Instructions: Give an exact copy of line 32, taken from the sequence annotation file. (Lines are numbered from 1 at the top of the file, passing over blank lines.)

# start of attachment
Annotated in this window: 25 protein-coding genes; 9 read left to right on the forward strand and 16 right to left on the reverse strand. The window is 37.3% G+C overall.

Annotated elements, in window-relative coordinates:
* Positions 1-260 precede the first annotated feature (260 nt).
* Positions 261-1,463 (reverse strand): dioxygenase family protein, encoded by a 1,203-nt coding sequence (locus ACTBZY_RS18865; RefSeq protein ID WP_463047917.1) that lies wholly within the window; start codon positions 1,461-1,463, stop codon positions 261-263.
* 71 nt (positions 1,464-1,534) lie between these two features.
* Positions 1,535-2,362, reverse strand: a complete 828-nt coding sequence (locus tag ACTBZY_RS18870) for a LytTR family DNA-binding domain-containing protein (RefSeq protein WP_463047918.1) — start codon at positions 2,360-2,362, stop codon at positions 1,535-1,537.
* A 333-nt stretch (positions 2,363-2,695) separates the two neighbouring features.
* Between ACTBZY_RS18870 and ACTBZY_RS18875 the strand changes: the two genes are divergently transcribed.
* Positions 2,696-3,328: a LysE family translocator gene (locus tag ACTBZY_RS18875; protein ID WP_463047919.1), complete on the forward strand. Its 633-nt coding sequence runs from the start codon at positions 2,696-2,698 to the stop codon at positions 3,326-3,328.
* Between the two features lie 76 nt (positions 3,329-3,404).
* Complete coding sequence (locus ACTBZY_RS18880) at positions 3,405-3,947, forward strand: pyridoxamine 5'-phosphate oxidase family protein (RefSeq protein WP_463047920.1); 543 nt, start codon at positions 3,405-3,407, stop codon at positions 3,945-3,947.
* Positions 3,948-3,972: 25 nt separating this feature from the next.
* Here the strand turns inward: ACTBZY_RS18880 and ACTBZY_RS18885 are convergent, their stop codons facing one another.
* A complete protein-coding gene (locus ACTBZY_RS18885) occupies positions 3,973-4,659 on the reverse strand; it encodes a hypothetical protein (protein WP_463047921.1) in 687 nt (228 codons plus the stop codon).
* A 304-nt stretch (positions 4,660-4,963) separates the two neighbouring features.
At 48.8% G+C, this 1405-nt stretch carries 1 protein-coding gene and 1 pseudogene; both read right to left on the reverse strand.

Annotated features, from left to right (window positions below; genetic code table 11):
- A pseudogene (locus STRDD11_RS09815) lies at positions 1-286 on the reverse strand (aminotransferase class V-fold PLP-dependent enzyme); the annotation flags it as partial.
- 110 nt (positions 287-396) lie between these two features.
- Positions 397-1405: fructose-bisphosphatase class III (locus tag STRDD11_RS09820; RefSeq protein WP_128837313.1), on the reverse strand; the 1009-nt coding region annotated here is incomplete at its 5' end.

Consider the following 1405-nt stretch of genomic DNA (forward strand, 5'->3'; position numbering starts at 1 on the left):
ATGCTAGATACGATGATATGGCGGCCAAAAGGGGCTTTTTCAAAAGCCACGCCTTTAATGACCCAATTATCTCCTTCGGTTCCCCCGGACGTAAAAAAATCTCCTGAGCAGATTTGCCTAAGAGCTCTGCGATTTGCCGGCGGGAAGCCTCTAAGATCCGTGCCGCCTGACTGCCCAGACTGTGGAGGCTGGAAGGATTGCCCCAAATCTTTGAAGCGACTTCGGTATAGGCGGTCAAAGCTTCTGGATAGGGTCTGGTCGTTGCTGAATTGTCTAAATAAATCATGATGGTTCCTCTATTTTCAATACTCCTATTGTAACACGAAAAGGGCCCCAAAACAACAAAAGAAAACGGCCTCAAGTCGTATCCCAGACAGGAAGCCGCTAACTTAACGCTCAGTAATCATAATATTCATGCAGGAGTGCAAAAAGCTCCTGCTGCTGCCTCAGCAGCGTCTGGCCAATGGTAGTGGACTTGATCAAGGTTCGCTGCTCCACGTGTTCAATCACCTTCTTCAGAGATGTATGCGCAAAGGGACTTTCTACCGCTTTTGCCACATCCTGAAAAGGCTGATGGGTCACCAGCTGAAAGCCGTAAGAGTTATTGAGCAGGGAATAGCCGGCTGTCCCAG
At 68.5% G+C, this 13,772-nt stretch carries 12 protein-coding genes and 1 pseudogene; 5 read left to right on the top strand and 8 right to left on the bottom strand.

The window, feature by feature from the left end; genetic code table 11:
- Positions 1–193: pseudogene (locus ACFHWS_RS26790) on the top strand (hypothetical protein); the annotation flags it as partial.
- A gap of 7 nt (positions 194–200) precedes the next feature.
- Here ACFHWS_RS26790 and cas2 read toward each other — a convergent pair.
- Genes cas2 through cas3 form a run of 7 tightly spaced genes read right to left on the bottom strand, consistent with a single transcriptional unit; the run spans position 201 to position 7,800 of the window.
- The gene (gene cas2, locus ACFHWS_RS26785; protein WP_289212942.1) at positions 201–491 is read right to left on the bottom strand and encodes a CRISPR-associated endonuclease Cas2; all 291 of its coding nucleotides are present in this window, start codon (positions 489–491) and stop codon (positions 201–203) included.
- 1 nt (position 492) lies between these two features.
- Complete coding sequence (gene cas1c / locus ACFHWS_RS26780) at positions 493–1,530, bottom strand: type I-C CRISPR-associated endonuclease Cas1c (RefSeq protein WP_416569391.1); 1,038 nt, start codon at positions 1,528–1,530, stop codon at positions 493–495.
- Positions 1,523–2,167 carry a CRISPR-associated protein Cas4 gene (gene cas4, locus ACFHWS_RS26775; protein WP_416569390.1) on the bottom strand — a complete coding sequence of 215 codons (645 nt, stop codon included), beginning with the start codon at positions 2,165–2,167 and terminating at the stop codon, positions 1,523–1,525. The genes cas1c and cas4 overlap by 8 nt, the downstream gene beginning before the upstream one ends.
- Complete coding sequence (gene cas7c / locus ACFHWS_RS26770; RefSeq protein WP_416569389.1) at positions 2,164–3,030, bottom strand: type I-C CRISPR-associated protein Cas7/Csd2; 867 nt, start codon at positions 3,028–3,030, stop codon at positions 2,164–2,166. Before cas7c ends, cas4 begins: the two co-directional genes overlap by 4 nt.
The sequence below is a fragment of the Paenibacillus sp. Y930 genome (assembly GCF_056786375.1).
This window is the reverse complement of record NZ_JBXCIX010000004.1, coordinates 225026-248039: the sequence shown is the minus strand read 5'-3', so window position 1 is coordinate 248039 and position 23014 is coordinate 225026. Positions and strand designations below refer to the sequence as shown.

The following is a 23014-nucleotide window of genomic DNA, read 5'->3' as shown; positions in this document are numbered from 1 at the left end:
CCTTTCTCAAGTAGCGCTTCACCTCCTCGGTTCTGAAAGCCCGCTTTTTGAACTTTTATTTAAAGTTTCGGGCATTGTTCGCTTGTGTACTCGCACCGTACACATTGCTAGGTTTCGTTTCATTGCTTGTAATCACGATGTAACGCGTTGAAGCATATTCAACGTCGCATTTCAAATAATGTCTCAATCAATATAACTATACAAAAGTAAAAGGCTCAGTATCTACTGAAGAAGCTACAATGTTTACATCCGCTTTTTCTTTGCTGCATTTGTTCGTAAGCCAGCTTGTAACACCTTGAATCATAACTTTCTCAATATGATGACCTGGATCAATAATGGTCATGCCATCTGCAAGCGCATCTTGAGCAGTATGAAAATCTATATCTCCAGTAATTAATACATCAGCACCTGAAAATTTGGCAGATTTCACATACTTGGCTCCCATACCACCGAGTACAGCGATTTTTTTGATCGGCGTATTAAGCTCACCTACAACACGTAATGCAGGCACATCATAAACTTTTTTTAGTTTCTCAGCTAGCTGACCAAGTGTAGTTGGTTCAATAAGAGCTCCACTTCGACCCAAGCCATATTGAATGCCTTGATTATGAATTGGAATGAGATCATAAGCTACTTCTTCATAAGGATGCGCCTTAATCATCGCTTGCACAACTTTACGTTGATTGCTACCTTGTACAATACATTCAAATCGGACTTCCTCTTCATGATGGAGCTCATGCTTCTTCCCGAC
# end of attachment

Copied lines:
- Positions 1,523–2,167 carry a CRISPR-associated protein Cas4 gene (gene cas4, locus ACFHWS_RS26775; protein WP_416569390.1) on the bottom strand — a complete coding sequence of 215 codons (645 nt, stop codon included), beginning with the start codon at positions 2,165–2,167 and terminating at the stop codon, positions 1,523–1,525. The genes cas1c and cas4 overlap by 8 nt, the downstream gene beginning before the upstream one ends.